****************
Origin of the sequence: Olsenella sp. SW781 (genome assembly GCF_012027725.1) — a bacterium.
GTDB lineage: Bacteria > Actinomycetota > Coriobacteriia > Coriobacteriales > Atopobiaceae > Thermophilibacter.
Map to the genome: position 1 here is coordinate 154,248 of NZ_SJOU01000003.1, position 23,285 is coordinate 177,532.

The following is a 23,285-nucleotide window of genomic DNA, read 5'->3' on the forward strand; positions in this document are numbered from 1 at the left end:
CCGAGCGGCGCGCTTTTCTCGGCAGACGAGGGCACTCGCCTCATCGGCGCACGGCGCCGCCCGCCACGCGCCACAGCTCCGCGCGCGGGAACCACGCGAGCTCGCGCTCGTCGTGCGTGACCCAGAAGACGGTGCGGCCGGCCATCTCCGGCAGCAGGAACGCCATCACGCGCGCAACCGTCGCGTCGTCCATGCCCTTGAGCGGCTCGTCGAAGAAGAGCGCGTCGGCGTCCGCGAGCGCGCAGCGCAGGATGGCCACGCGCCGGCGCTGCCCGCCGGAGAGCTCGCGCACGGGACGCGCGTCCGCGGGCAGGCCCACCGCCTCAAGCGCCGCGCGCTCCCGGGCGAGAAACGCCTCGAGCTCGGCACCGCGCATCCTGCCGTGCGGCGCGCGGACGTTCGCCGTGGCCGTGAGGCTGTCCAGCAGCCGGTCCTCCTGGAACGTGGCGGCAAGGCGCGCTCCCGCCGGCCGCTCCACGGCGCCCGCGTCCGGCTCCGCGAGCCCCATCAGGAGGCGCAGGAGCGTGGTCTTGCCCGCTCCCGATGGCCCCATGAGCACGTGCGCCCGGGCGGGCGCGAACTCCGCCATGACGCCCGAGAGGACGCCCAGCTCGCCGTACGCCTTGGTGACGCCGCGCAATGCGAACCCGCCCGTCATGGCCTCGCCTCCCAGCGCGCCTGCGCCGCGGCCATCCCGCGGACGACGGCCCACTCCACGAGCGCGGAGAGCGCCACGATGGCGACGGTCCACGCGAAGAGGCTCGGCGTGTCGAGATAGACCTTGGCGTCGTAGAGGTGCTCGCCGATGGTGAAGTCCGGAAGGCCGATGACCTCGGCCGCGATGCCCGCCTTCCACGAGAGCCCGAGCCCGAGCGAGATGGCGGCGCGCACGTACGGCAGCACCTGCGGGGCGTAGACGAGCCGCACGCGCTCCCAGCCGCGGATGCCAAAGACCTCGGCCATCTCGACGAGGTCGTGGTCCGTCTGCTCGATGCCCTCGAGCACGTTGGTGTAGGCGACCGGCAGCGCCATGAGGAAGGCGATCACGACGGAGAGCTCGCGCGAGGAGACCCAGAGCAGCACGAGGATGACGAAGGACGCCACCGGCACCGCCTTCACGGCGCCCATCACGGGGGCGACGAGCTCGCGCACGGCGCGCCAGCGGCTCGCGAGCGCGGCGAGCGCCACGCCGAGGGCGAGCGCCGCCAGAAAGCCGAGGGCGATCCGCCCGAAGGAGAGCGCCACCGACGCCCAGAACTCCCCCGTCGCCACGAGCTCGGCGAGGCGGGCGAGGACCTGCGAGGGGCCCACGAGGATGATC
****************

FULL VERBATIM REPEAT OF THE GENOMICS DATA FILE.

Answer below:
Origin of the sequence: Olsenella sp. SW781 (genome assembly GCF_012027725.1) — a bacterium.
GTDB lineage: Bacteria > Actinomycetota > Coriobacteriia > Coriobacteriales > Atopobiaceae > Thermophilibacter.
Map to the genome: position 1 here is coordinate 154,248 of NZ_SJOU01000003.1, position 23,285 is coordinate 177,532.

The following is a 23,285-nucleotide window of genomic DNA, read 5'->3' on the forward strand; positions in this document are numbered from 1 at the left end:
CCGAGCGGCGCGCTTTTCTCGGCAGACGAGGGCACTCGCCTCATCGGCGCACGGCGCCGCCCGCCACGCGCCACAGCTCCGCGCGCGGGAACCACGCGAGCTCGCGCTCGTCGTGCGTGACCCAGAAGACGGTGCGGCCGGCCATCTCCGGCAGCAGGAACGCCATCACGCGCGCAACCGTCGCGTCGTCCATGCCCTTGAGCGGCTCGTCGAAGAAGAGCGCGTCGGCGTCCGCGAGCGCGCAGCGCAGGATGGCCACGCGCCGGCGCTGCCCGCCGGAGAGCTCGCGCACGGGACGCGCGTCCGCGGGCAGGCCCACCGCCTCAAGCGCCGCGCGCTCCCGGGCGAGAAACGCCTCGAGCTCGGCACCGCGCATCCTGCCGTGCGGCGCGCGGACGTTCGCCGTGGCCGTGAGGCTGTCCAGCAGCCGGTCCTCCTGGAACGTGGCGGCAAGGCGCGCTCCCGCCGGCCGCTCCACGGCGCCCGCGTCCGGCTCCGCGAGCCCCATCAGGAGGCGCAGGAGCGTGGTCTTGCCCGCTCCCGATGGCCCCATGAGCACGTGCGCCCGGGCGGGCGCGAACTCCGCCATGACGCCCGAGAGGACGCCCAGCTCGCCGTACGCCTTGGTGACGCCGCGCAATGCGAACCCGCCCGTCATGGCCTCGCCTCCCAGCGCGCCTGCGCCGCGGCCATCCCGCGGACGACGGCCCACTCCACGAGCGCGGAGAGCGCCACGATGGCGACGGTCCACGCGAAGAGGCTCGGCGTGTCGAGATAGACCTTGGCGTCGTAGAGGTGCTCGCCGATGGTGAAGTCCGGAAGGCCGATGACCTCGGCCGCGATGCCCGCCTTCCACGAGAGCCCGAGCCCGAGCGAGATGGCGGCGCGCACGTACGGCAGCACCTGCGGGGCGTAGACGAGCCGCACGCGCTCCCAGCCGCGGATGCCAAAGACCTCGGCCATCTCGACGAGGTCGTGGTCCGTCTGCTCGATGCCCTCGAGCACGTTGGTGTAGGCGACCGGCAGCGCCATGAGGAAGGCGATCACGACGGAGAGCTCGCGCGAGGAGACCCAGAGCAGCACGAGGATGACGAAGGACGCCACCGGCACCGCCTTCACGGCGCCCATCACGGGGGCGACGAGCTCGCGCACGGCGCGCCAGCGGCTCGCGAGCGCGGCGAGCGCCACGCCGAGGGCGAGCGCCGCCAGAAAGCCGAGGGCGATCCGCCCGAAGGAGAGCGCCACCGACGCCCAGAACTCCCCCGTCGCCACGAGCTCGGCGAGGCGGGCGAGGACCTGCGAGGGGCCCACGAGGATGATC